As many as 28 protesters have been killed across Syria after security forces reportedly shot at protesters, hundreds of thousands of whom took to the streets in the biggest protests so far against Bashar al-Assad's rule, an activist group said.
The latest toll included 22 people who were killed in Damascus and its suburbs - the highest death toll for the capital so far, Mohammad Abdullah, a spokesman for the Local Co-ordination Committee (LCC), said on Saturday.
The LCC tracks anti-government demonstrations in the strife-ridden country.
Police fired live ammunition and teargas in Damascus, killing five people, and four in southern Syria near the Jordanian border, Reuters news agency reported on Friday, quoting witnessess and activists.
Three protesters were shot dead in the northern city of Idlib, they said.
Reuters quoted a witness in the Rukn al-Din district of Damascus as saying that hundreds of young men wearing white masks fought security forces with sticks and stones.
"Down, down Bashar al-Assad", they chanted.
"We are in Midan and they are firing teargas on us, people are chanting," a witness said by telephone from the centre of Damascus.
In the city of Hama, scene of a 1982 massacre by the military, live video footage by residents showed a huge crowd in the main Orontos Square shouting "the people want the overthrow of the regime".
Al Jazeera has not been able to verify independently the reports of violence.
Deir al-Zour unrest
At least 350,000 people demonstrated in the eastern province of Deir al-Zour, a tribal city in the eastern desert, the Syrian Observatory for Human Rights (SOHR), an independent rights group based in London, said.
"These are the biggest demonstrations so far. It is a clear challenge to the authorities, especially when we see all these numbers coming out from Damascus for the first time," Rami Abdelrahman, head of the SOHR, said.
On Thursday day, Syrian forces shot dead two pro-democracy protesters in Deir al-Zour, local residents said.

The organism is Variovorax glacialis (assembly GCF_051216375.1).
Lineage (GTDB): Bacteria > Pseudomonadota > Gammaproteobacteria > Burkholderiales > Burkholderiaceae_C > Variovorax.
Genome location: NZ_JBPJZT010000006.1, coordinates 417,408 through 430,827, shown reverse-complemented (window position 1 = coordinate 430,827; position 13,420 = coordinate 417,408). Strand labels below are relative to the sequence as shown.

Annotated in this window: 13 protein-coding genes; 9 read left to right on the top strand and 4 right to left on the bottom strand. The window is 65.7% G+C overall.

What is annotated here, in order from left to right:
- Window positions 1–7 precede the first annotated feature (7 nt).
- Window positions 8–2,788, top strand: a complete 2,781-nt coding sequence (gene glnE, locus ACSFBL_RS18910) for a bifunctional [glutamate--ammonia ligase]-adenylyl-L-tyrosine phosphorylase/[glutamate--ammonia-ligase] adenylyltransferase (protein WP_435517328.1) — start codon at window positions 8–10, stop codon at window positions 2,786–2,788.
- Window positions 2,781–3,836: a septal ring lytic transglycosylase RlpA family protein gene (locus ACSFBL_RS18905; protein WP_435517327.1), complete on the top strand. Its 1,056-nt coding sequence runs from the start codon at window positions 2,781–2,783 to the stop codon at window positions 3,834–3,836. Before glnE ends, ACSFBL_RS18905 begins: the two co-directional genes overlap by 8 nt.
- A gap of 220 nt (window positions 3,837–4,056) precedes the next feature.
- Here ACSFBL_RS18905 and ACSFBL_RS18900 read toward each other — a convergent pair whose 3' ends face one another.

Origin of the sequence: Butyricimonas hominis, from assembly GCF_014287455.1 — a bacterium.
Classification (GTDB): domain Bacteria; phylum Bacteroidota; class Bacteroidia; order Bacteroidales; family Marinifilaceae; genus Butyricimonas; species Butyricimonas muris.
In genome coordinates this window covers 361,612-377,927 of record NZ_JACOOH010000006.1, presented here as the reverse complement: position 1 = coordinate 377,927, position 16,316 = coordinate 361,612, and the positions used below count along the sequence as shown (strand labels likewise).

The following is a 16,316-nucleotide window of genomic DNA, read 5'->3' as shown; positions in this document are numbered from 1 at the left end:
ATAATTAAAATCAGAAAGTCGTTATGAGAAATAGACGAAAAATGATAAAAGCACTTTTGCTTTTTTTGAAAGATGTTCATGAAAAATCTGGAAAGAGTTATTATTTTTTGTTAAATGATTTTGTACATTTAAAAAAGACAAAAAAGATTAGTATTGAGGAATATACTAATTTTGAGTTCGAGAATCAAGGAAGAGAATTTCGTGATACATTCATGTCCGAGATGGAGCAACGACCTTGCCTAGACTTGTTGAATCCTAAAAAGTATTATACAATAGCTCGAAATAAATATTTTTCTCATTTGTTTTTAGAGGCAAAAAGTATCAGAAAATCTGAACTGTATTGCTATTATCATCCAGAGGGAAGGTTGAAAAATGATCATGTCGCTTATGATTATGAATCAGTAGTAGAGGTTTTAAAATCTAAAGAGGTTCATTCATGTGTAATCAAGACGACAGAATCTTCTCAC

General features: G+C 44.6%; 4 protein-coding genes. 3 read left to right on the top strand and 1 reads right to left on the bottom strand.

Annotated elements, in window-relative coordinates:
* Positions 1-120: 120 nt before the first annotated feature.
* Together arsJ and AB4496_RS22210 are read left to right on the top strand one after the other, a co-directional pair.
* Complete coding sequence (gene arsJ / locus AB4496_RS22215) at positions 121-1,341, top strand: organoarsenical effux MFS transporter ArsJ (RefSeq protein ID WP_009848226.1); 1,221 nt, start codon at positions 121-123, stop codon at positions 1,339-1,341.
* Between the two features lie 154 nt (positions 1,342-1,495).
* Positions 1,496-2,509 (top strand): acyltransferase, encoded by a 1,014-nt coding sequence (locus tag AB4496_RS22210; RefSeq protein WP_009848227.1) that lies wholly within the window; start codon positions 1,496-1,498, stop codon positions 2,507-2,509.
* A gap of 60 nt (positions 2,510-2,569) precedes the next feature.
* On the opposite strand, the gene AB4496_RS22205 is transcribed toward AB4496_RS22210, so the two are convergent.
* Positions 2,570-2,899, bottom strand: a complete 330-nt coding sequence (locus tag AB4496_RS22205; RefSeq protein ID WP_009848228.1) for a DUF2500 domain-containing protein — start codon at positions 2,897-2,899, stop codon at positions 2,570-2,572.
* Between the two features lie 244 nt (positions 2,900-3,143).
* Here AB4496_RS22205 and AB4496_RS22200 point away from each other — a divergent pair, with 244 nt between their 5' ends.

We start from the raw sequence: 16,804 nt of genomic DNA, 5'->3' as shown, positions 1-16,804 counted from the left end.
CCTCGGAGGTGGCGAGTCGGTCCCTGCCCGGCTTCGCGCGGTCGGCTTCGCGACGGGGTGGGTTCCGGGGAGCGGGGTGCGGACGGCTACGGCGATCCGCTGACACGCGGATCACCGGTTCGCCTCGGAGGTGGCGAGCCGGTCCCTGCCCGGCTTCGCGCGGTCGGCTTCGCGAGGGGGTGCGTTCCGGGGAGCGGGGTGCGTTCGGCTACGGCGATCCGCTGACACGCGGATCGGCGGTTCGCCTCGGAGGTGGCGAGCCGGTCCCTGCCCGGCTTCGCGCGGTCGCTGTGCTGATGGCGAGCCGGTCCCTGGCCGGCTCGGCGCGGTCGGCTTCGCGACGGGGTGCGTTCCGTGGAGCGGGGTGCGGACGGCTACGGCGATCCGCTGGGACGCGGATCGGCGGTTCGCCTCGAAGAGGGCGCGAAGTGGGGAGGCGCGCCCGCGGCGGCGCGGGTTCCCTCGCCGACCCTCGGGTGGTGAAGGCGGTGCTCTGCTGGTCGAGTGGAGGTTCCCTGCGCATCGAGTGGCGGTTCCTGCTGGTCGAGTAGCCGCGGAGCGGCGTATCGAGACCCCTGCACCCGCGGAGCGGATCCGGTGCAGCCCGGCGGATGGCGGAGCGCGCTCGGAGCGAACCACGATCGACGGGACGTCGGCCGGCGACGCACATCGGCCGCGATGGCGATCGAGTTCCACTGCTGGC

For the first time, that city observed a full strike on Thursday, an activist told Al Jazeera, with almost all businesses closed, though government offices remained operational.
Reports said military dragnets had also taken place on Wednesday and Thursday in Damascus, Idlib province and a politically sensitive area near the Turkish border in the northwest.
President Assad, facing the greatest challenge to 40 years of Baath Party rule, has sought to crush demonstrations.
The protesters have been calling for reforms and an end to the longstanding political status quo.
Swelling in size
Rights groups say about 1,400 civilians have been killed since the uprising began in March, but the protests have continued unabated and swelled in size.
With the economy stagnating and unemployment rising, Syria's main ally, Iran, is considering offering $5.8bn in financial help, including a three-month loan worth $1.5bn to be made available immediately, a French business newspaper, Les Echos, said, citing a report by a Tehran think-tank linked to Iran's leadership.
Emboldened by the spreading protests, prominent opposition figures and activists were to hold a conference in Istanbul in Turkey on Saturday that would be closely co-ordinated with another conference in Damascus.
Radwan Ziadeh, an opposition figure, told Reuters the conference would elect a 75-member National Council consisting of opposition members from inside and outside Syria.
"This is the first time we have a joint dialogue [between] opposition in Syria and exiled Syrians," he said from Istanbul.
"We will elect 50 members to the National Council from inside Syria and 25 from exiled Syrians."